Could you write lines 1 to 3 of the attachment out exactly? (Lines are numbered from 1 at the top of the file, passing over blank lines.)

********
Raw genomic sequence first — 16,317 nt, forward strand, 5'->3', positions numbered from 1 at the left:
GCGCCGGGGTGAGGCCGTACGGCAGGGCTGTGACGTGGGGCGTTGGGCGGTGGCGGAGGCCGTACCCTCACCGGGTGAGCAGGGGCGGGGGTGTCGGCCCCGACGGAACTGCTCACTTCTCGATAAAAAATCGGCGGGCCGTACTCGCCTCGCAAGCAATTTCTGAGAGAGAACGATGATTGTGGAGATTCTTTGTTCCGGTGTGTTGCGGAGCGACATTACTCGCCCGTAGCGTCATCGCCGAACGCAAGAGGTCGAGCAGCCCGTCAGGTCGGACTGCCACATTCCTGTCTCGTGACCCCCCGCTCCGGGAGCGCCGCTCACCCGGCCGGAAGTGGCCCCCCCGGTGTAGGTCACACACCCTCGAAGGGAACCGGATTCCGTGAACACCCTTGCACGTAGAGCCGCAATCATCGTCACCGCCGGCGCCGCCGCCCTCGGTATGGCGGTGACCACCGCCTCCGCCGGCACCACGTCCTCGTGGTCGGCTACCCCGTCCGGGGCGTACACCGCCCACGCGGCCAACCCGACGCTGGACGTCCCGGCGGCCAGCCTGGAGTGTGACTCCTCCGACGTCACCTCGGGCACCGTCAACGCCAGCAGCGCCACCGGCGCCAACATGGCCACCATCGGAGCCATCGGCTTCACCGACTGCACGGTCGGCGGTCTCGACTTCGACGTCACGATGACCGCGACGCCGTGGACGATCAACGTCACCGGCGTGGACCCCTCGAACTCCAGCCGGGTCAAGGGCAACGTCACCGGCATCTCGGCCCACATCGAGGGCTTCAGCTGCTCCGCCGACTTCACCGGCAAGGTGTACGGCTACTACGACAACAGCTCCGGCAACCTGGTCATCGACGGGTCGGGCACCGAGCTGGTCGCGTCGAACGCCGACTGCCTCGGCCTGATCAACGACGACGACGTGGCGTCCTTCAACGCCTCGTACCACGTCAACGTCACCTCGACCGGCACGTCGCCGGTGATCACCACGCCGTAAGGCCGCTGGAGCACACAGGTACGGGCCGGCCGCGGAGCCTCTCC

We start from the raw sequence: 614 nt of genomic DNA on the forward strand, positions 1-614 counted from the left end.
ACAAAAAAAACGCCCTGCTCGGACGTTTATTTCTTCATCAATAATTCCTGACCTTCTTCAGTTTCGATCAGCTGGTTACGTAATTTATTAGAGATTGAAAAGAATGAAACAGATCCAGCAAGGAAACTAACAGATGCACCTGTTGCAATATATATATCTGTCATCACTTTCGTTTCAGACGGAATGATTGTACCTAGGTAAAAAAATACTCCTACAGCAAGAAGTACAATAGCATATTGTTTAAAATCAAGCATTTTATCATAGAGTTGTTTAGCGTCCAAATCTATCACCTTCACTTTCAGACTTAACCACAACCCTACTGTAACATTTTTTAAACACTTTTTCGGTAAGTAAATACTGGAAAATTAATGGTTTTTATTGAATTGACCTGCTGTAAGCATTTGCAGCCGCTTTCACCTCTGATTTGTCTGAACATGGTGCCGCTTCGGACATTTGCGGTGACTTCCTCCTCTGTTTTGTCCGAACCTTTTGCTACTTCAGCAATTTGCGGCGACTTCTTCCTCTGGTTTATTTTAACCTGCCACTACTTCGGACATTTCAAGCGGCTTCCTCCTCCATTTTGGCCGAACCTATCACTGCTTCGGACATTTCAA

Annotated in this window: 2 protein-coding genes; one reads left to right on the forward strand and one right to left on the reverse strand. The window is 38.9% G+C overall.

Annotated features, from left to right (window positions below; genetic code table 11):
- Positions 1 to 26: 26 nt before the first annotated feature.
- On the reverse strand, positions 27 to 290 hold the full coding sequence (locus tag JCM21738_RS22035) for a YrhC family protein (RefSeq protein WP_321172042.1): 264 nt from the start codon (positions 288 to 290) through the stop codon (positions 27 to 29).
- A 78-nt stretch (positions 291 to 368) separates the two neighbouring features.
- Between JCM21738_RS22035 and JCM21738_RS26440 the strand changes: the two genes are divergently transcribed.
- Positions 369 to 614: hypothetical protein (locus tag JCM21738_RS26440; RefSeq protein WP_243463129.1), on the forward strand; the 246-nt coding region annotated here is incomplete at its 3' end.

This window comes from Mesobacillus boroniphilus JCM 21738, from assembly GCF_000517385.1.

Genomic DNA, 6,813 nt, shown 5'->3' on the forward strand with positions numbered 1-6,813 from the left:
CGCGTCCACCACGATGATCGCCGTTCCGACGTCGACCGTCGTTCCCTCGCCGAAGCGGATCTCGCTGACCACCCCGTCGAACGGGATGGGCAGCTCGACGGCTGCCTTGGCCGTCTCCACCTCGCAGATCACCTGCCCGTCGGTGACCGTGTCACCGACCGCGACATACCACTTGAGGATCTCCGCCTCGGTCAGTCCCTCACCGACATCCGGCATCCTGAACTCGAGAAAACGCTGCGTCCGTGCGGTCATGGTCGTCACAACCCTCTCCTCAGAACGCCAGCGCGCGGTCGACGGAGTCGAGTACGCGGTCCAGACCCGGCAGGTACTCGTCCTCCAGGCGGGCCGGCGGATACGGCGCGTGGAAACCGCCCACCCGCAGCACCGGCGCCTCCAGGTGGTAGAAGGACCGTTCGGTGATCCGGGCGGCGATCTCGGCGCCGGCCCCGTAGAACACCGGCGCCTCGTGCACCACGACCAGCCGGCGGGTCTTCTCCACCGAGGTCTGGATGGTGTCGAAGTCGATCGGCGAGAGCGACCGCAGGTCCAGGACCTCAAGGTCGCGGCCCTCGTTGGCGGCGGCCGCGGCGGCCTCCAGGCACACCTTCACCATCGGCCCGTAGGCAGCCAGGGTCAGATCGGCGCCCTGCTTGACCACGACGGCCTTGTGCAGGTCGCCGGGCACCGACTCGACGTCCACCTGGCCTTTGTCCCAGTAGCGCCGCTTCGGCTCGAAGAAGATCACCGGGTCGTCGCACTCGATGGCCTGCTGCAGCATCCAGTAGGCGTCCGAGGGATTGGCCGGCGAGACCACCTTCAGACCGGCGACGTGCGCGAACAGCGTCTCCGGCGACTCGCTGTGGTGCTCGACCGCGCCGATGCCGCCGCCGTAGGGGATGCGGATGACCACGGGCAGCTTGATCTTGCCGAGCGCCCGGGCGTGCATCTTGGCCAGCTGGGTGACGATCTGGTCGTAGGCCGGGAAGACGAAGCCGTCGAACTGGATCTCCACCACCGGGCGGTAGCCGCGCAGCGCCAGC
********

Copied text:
Raw genomic sequence first — 16,317 nt, forward strand, 5'->3', positions numbered from 1 at the left:
GCGCCGGGGTGAGGCCGTACGGCAGGGCTGTGACGTGGGGCGTTGGGCGGTGGCGGAGGCCGTACCCTCACCGGGTGAGCAGGGGCGGGGGTGTCGGCCCCGACGGAACTGCTCACTTCTCGATAAAAAATCGGCGGGCCGTACTCGCCTCGCAAGCAATTTCTGAGAGAGAACGATGATTGTGGAGATTCTTTGTTCCGGTGTGTTGCGGAGCGACATTACTCGCCCGTAGCGTCATCGCCGAACGCAAGAGGTCGAGCAGCCCGTCAGGTCGGACTGCCACATTCCTGTCTCGTGACCCCCCGCTCCGGGAGCGCCGCTCACCCGGCCGGAAGTGGCCCCCCCGGTGTAGGTCACACACCCTCGAAGGGAACCGGATTCCGTGAACACCCTTGCACGTAGAGCCGCAATCATCGTCACCGCCGGCGCCGCCGCCCTCGGTATGGCGGTGACCACCGCCTCCGCCGGCACCACGTCCTCGTGGTCGGCTACCCCGTCCGGGGCGTACACCGCCCACGCGGCCAACCCGACGCTGGACGTCCCGGCGGCCAGCCTGGAGTGTGACTCCTCCGACGTCACCTCGGGCACCGTCAACGCCAGCAGCGCCACCGGCGCCAACATGGCCACCATCGGAGCCATCGGCTTCACCGACTGCACGGTCGGCGGTCTCGACTTCGACGTCACGATGACCGCGACGCCGTGGACGATCAACGTCACCGGCGTGGACCCCTCGAACTCCAGCCGGGTCAAGGGCAACGTCACCGGCATCTCGGCCCACATCGAGGGCTTCAGCTGCTCCGCCGACTTCACCGGCAAGGTGTACGGCTACTACGACAACAGCTCCGGCAACCTGGTCATCGACGGGTCGGGCACCGAGCTGGTCGCGTCGAACGCCGACTGCCTCGGCCTGATCAACGACGACGACGTGGCGTCCTTCAACGCCTCGTACCACGTCAACGTCACCTCGACCGGCACGTCGCCGGTGATCACCACGCCGTAAGGCCGCTGGAGCACACAGGTACGGGCCGGCCGCGGAGCCTCTCC

We start from the raw sequence: 614 nt of genomic DNA on the forward strand, positions 1-614 counted from the left end.